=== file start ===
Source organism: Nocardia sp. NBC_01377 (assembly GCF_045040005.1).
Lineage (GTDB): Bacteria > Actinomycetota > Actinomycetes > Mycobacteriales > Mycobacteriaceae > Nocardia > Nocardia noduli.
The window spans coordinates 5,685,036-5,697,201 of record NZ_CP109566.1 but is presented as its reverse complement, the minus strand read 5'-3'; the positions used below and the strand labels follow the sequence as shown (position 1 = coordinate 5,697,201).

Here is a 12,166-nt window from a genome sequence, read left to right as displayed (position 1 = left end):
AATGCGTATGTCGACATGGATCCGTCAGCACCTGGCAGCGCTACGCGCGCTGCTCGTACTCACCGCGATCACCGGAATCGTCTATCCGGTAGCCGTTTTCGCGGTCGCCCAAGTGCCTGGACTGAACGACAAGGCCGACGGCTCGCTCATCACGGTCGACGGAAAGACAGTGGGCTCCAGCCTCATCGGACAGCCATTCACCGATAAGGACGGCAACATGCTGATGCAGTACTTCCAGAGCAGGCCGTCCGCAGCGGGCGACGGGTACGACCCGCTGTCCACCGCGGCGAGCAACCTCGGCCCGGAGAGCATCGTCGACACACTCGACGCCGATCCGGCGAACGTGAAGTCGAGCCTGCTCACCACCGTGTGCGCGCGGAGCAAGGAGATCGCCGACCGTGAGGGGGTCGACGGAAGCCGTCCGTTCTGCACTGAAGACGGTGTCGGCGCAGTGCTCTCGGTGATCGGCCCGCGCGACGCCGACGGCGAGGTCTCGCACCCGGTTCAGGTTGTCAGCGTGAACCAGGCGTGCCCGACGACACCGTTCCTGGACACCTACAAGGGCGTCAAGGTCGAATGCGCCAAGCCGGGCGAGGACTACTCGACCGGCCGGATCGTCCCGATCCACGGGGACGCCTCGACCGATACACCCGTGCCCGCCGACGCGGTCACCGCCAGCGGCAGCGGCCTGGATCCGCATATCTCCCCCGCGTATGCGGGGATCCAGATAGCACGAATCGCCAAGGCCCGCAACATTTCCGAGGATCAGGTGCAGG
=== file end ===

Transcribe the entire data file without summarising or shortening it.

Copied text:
Source organism: Nocardia sp. NBC_01377 (assembly GCF_045040005.1).
Lineage (GTDB): Bacteria > Actinomycetota > Actinomycetes > Mycobacteriales > Mycobacteriaceae > Nocardia > Nocardia noduli.
The window spans coordinates 5,685,036-5,697,201 of record NZ_CP109566.1 but is presented as its reverse complement, the minus strand read 5'-3'; the positions used below and the strand labels follow the sequence as shown (position 1 = coordinate 5,697,201).

Here is a 12,166-nt window from a genome sequence, read left to right as displayed (position 1 = left end):
AATGCGTATGTCGACATGGATCCGTCAGCACCTGGCAGCGCTACGCGCGCTGCTCGTACTCACCGCGATCACCGGAATCGTCTATCCGGTAGCCGTTTTCGCGGTCGCCCAAGTGCCTGGACTGAACGACAAGGCCGACGGCTCGCTCATCACGGTCGACGGAAAGACAGTGGGCTCCAGCCTCATCGGACAGCCATTCACCGATAAGGACGGCAACATGCTGATGCAGTACTTCCAGAGCAGGCCGTCCGCAGCGGGCGACGGGTACGACCCGCTGTCCACCGCGGCGAGCAACCTCGGCCCGGAGAGCATCGTCGACACACTCGACGCCGATCCGGCGAACGTGAAGTCGAGCCTGCTCACCACCGTGTGCGCGCGGAGCAAGGAGATCGCCGACCGTGAGGGGGTCGACGGAAGCCGTCCGTTCTGCACTGAAGACGGTGTCGGCGCAGTGCTCTCGGTGATCGGCCCGCGCGACGCCGACGGCGAGGTCTCGCACCCGGTTCAGGTTGTCAGCGTGAACCAGGCGTGCCCGACGACACCGTTCCTGGACACCTACAAGGGCGTCAAGGTCGAATGCGCCAAGCCGGGCGAGGACTACTCGACCGGCCGGATCGTCCCGATCCACGGGGACGCCTCGACCGATACACCCGTGCCCGCCGACGCGGTCACCGCCAGCGGCAGCGGCCTGGATCCGCATATCTCCCCCGCGTATGCGGGGATCCAGATAGCACGAATCGCCAAGGCCCGCAACATTTCCGAGGATCAGGTGCAGG